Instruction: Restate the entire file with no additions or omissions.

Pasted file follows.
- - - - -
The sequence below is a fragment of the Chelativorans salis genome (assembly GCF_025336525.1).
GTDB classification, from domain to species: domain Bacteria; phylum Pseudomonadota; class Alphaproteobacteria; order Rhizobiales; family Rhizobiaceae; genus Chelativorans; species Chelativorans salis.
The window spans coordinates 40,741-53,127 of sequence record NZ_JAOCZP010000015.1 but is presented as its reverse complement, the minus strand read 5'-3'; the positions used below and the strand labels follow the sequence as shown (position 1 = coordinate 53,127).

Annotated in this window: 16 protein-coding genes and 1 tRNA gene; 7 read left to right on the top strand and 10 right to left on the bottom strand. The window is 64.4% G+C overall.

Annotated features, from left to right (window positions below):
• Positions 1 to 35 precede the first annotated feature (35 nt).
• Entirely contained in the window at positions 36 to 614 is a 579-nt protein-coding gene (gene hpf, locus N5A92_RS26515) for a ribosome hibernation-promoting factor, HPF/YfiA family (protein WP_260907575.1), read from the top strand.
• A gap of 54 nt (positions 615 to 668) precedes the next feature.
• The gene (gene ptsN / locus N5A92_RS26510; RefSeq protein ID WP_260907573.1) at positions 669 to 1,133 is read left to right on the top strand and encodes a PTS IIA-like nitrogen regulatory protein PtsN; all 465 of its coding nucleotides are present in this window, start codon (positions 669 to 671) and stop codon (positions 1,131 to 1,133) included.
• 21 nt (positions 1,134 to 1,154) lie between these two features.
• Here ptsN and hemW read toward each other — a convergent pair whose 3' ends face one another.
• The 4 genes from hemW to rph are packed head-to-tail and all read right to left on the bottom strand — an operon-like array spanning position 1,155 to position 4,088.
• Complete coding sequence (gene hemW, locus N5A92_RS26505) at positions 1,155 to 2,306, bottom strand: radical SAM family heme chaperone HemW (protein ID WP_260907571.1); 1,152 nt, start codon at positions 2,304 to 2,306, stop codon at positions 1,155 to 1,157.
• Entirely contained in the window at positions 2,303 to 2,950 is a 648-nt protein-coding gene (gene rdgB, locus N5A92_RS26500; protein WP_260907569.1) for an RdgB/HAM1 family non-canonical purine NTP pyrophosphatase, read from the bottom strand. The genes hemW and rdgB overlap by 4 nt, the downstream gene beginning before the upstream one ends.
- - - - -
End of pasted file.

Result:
The sequence below is a fragment of the Chelativorans salis genome (assembly GCF_025336525.1).
GTDB classification, from domain to species: domain Bacteria; phylum Pseudomonadota; class Alphaproteobacteria; order Rhizobiales; family Rhizobiaceae; genus Chelativorans; species Chelativorans salis.
The window spans coordinates 40,741-53,127 of sequence record NZ_JAOCZP010000015.1 but is presented as its reverse complement, the minus strand read 5'-3'; the positions used below and the strand labels follow the sequence as shown (position 1 = coordinate 53,127).

Annotated in this window: 16 protein-coding genes and 1 tRNA gene; 7 read left to right on the top strand and 10 right to left on the bottom strand. The window is 64.4% G+C overall.

Annotated features, from left to right (window positions below):
• Positions 1 to 35 precede the first annotated feature (35 nt).
• Entirely contained in the window at positions 36 to 614 is a 579-nt protein-coding gene (gene hpf, locus N5A92_RS26515) for a ribosome hibernation-promoting factor, HPF/YfiA family (protein WP_260907575.1), read from the top strand.
• A gap of 54 nt (positions 615 to 668) precedes the next feature.
• The gene (gene ptsN / locus N5A92_RS26510; RefSeq protein ID WP_260907573.1) at positions 669 to 1,133 is read left to right on the top strand and encodes a PTS IIA-like nitrogen regulatory protein PtsN; all 465 of its coding nucleotides are present in this window, start codon (positions 669 to 671) and stop codon (positions 1,131 to 1,133) included.
• 21 nt (positions 1,134 to 1,154) lie between these two features.
• Here ptsN and hemW read toward each other — a convergent pair whose 3' ends face one another.
• The 4 genes from hemW to rph are packed head-to-tail and all read right to left on the bottom strand — an operon-like array spanning position 1,155 to position 4,088.
• Complete coding sequence (gene hemW, locus N5A92_RS26505) at positions 1,155 to 2,306, bottom strand: radical SAM family heme chaperone HemW (protein ID WP_260907571.1); 1,152 nt, start codon at positions 2,304 to 2,306, stop codon at positions 1,155 to 1,157.
• Entirely contained in the window at positions 2,303 to 2,950 is a 648-nt protein-coding gene (gene rdgB, locus N5A92_RS26500; protein WP_260907569.1) for an RdgB/HAM1 family non-canonical purine NTP pyrophosphatase, read from the bottom strand. The genes hemW and rdgB overlap by 4 nt, the downstream gene beginning before the upstream one ends.